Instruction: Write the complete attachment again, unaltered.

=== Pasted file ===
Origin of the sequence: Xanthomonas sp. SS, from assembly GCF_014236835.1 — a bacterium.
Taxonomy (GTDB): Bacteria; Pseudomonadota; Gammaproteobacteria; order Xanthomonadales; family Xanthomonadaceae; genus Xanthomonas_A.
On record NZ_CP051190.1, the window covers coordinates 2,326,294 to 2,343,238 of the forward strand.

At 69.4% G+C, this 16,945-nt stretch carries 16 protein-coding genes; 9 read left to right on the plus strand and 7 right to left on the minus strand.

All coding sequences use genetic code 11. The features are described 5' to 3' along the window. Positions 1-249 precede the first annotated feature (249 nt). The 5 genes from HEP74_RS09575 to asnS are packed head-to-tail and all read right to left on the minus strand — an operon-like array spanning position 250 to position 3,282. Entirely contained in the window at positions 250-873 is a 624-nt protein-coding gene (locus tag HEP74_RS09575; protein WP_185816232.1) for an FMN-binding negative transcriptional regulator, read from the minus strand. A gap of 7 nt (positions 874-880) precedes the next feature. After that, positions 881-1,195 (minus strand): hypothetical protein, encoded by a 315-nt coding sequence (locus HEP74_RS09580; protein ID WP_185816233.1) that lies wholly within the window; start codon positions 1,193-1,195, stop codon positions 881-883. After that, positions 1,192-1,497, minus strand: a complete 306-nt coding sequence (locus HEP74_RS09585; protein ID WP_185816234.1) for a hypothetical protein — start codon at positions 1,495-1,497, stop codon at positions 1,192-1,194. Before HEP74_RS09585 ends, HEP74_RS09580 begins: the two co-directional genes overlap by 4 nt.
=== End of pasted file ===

Origin of the sequence: Xanthomonas sp. SS, from assembly GCF_014236835.1 — a bacterium.
Taxonomy (GTDB): Bacteria; Pseudomonadota; Gammaproteobacteria; order Xanthomonadales; family Xanthomonadaceae; genus Xanthomonas_A.
On record NZ_CP051190.1, the window covers coordinates 2,326,294 to 2,343,238 of the forward strand.

At 69.4% G+C, this 16,945-nt stretch carries 16 protein-coding genes; 9 read left to right on the plus strand and 7 right to left on the minus strand.

All coding sequences use genetic code 11. The features are described 5' to 3' along the window. Positions 1-249 precede the first annotated feature (249 nt). The 5 genes from HEP74_RS09575 to asnS are packed head-to-tail and all read right to left on the minus strand — an operon-like array spanning position 250 to position 3,282. Entirely contained in the window at positions 250-873 is a 624-nt protein-coding gene (locus tag HEP74_RS09575; protein WP_185816232.1) for an FMN-binding negative transcriptional regulator, read from the minus strand. A gap of 7 nt (positions 874-880) precedes the next feature. After that, positions 881-1,195 (minus strand): hypothetical protein, encoded by a 315-nt coding sequence (locus HEP74_RS09580; protein ID WP_185816233.1) that lies wholly within the window; start codon positions 1,193-1,195, stop codon positions 881-883. After that, positions 1,192-1,497, minus strand: a complete 306-nt coding sequence (locus HEP74_RS09585; protein ID WP_185816234.1) for a hypothetical protein — start codon at positions 1,495-1,497, stop codon at positions 1,192-1,194. Before HEP74_RS09585 ends, HEP74_RS09580 begins: the two co-directional genes overlap by 4 nt.